Don’t be afraid to sell!

In a highly competitive job market we have to address what is deemed by some to be a dirty word – “sales”. The images we conjure up when we think of sales are often negative: The pushy sales associate, the annoying telemarketer, the blow-hard Salesman. However, if we are to be successful at job interviews and in furthering our careers we really need to use some sales techniques to promote ourselves. So, how are we going to re-package “sales” and incorporate it into our modus operandi? Firstly, let me point out that the negative stereotypes are all examples of bad sales techniques. We don’t buy from people who are pushy, bullying or annoying. Well, at least we might be bullied into buying once, but they won’t ever get our repeat business. The problem is that when someone is highly skilled at sales we don’t even recognize what they are doing as selling! Therefore the only sales techniques we recognize are the bad ones. The first thing that makes a good sales person effective is that they listen. Understanding the needs of your customer is the first rule of being successful at selling. When applying for jobs, we often only look at the position in terms of what it will give us. Our first question should be – “what does the employer need?” The second question is then obvious: “How do my qualifications, experience and working style fit their need?” These questions should inform how we approach writing our resume, crafting our cover letter and conducting our interview. Instead of dazzling our potential employer with all of our accomplishments and great qualities we should focus on what they specifically need from us. We can use their […]

By |October 15th, 2014|Career Planning, Job Search Advice, Recruitment, Resume Tips|Comments Off on Don’t be afraid to sell!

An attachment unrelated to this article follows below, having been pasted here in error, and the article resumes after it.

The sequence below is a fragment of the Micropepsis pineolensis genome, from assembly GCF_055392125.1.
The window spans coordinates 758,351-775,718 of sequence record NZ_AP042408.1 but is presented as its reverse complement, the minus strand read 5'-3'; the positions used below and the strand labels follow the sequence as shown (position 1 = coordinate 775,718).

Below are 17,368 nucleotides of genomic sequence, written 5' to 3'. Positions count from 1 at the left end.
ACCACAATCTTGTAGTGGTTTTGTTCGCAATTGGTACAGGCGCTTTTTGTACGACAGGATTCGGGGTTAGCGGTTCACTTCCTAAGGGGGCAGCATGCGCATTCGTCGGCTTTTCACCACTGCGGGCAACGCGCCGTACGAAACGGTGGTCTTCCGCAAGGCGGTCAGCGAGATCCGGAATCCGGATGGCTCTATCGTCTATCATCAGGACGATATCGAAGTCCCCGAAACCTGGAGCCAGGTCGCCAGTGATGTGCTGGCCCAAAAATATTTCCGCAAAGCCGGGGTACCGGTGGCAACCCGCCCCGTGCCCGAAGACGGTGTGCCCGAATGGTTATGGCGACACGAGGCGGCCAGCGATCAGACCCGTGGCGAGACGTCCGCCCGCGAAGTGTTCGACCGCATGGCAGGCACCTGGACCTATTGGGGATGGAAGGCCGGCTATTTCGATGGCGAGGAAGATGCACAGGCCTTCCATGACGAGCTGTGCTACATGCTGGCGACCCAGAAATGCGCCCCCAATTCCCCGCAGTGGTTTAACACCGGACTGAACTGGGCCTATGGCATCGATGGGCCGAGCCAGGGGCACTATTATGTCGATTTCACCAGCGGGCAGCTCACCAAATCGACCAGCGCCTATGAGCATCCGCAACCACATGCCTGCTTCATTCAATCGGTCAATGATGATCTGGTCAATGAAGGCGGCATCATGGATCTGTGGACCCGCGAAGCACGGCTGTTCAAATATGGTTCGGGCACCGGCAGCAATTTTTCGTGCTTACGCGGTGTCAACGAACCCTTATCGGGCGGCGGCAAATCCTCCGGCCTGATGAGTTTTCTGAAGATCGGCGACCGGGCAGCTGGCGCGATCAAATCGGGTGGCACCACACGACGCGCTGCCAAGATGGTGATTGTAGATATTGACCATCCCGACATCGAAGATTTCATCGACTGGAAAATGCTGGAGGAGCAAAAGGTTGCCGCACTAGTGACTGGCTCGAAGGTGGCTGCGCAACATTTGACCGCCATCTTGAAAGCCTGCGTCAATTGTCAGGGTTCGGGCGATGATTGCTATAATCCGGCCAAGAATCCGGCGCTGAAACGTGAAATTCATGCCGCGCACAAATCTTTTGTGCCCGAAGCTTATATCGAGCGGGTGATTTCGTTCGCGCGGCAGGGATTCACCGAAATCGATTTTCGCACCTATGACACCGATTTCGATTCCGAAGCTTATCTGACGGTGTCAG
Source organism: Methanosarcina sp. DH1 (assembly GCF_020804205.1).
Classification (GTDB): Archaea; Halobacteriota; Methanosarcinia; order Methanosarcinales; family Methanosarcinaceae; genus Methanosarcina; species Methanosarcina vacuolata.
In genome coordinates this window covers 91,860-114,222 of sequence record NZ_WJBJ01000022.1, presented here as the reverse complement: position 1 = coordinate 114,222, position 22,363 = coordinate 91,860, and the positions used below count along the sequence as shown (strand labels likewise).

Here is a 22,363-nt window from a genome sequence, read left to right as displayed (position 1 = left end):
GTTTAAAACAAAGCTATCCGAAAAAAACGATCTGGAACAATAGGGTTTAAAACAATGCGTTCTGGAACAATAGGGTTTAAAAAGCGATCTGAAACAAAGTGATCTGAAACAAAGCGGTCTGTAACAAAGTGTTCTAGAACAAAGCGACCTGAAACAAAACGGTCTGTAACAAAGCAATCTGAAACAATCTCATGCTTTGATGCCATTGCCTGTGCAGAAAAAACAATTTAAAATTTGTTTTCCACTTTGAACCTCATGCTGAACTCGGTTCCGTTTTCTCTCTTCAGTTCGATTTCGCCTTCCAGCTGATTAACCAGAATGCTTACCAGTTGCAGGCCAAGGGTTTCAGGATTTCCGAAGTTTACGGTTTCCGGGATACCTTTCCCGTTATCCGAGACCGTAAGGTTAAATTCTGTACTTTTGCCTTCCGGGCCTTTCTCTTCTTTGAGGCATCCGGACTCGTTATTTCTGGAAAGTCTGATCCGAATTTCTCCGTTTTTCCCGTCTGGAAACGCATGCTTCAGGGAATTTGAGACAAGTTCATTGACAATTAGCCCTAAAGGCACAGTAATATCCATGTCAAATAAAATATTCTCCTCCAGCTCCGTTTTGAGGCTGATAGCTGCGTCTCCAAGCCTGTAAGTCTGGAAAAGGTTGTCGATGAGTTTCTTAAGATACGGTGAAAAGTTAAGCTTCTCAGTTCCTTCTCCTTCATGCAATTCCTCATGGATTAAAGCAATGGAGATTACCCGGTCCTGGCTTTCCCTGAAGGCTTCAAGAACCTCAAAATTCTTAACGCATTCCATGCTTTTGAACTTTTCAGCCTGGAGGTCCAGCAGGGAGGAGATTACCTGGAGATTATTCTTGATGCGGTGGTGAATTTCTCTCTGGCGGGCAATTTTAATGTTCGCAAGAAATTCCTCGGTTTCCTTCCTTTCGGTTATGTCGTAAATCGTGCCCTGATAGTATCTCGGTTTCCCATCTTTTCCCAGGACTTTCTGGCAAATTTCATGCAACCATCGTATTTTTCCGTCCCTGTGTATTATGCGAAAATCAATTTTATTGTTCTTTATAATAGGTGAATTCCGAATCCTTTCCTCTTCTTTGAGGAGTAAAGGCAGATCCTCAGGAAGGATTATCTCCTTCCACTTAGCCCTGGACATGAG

Rethinking your Career

When most people talk about career success, they are speaking about how successful they are in their paying job. Our society is geared up to measuring a person’s worth as being directly related to the work they are paid to do. We indoctrinate our children in this belief and it is reinforced throughout our lives. A recent event in my life has forced me to reevaluate this and to think about human worth in a different way. My unmarried, elderly uncle passed away last month. He had lived alone for the last 28 years and had worked as a waiter in a restaurant his entire working life. By most of the measures of our current society, here was a man who did not have a “successful” career. And yet, outside of work he was an artist. He created the most wonderful paintings, sketches and drawings. He made intricate models. He collected Jazz music and old films and was a walking encyclopedia about both. While helping to clear his house I came upon a box filled with photos. Included among them were people the family did not know. The letters that accompanied the photos explained their presence. During the time that my uncle worked at the restaurant, many of his co-workers were young women from overseas working away from home for the first time. The letters all contained heartfelt thanks to him for helping them settle in, find their feet and get over their homesickness. The letters were sweet, often written in less-than-perfect english and showed a side to my uncle I did not know. He may not have made a lot of money as a waiter, the job certainly did not make use of his […]